The new Special Educational Needs Tribunal has been busy. Some 1,700 appeals have now been heard. About 60 per cent of the cases have been decided in favour of the parents. The average time for a case to be settled is four months.
A number of appeals have been heard against local authorities that refused to make statements. In one case, a boy attending a grant-maintained school was deemed to be an above-average pupil but was identified as having spelling difficulties. He was given intensive help with his spelling by the special needs department head but, although his progress was satisfactory, it was stretching the school's resources and the school asked the LEA to make an assessment.
This was agreed and completed. However, the LEA then refused to make a statement, issuing instead a "Note in Lieu". The school was not happy with the situation. More than 150 of its 1,500 pupils had special educational needs, but, although there were three special needs teachers, more than half of their time was earmarked for other duties. The LEA provided additional support for 27 statemented pupils and also some resources for hearing-impaired children who were not statemented.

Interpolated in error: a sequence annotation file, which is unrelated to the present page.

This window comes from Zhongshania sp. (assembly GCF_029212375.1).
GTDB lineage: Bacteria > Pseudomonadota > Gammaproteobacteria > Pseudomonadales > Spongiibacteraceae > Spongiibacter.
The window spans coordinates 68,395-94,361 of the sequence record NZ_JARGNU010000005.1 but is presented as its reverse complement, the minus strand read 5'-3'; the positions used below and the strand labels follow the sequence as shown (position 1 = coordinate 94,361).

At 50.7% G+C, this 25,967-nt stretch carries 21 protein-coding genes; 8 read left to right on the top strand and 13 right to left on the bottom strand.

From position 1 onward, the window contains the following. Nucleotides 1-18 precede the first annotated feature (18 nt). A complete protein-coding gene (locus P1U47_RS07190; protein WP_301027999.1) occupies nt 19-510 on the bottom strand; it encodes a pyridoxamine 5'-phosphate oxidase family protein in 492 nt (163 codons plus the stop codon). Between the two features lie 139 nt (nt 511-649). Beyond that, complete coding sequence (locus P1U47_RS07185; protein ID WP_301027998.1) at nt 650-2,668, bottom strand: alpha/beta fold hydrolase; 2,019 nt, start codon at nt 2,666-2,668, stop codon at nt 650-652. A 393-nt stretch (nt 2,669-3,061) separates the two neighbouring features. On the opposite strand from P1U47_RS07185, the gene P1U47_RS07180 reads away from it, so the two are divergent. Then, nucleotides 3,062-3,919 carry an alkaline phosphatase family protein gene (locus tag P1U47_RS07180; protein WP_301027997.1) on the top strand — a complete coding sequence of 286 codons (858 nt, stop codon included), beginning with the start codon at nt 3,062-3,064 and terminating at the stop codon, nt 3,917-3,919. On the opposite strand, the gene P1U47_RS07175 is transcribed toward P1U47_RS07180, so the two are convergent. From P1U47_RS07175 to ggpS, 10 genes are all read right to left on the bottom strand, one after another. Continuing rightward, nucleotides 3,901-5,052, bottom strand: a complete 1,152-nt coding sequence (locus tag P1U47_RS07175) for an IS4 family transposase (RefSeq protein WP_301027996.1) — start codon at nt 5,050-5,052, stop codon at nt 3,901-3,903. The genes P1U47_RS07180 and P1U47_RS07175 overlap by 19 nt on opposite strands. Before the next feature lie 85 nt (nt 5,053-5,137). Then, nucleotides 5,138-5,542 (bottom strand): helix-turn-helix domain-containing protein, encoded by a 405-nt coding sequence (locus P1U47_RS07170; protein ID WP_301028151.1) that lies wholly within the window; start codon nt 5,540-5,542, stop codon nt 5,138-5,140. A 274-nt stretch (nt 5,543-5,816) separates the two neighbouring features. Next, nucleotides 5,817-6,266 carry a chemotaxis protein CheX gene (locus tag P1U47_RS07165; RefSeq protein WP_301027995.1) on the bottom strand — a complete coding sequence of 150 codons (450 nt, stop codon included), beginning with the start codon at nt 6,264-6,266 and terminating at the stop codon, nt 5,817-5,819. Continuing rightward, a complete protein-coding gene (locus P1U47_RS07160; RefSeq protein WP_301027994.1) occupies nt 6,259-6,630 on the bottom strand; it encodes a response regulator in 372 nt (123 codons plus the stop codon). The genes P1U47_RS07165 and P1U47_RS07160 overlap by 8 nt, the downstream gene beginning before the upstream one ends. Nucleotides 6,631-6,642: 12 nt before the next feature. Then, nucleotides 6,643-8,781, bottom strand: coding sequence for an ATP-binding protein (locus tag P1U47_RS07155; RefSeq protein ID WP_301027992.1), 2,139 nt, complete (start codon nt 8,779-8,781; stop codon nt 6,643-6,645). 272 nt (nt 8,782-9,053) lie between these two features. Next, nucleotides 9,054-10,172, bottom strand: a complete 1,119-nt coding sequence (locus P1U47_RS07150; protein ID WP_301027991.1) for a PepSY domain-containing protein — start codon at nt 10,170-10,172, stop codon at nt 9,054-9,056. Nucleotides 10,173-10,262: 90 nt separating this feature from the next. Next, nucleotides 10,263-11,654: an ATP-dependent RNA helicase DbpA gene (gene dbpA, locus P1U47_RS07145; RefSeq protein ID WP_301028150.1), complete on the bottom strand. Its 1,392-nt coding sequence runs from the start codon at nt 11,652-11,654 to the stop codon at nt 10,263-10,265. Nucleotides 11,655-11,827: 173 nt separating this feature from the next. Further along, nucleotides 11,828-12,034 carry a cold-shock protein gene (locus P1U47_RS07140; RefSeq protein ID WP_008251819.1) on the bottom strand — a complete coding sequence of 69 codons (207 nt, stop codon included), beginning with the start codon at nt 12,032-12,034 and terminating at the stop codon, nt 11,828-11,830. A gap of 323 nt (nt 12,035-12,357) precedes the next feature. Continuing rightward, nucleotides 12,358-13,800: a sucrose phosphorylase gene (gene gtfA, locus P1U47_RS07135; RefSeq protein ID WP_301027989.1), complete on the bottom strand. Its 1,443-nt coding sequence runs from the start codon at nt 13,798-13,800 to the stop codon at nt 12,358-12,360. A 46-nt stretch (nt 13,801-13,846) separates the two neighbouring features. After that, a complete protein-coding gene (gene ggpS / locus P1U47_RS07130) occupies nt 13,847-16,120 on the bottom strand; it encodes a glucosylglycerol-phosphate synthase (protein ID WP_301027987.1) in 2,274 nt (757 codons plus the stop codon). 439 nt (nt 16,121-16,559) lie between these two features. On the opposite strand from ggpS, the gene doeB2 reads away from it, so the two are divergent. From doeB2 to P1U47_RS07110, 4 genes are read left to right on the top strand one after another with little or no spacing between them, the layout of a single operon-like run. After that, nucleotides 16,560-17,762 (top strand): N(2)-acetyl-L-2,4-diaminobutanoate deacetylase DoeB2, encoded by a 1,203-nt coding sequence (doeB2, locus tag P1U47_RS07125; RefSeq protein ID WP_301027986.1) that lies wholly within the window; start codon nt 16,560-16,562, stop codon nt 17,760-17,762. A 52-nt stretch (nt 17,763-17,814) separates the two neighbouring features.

The tribunal felt that the school should have considered buying in support from its own resources, which GM schools can do. But even so, the tribunal's view was that the boy's progress was satisfactory, and on these grounds dismissed the appeal against the authority's decision not to make a statement.
Chris Lowe is legal adviser to the Secondary Heads Association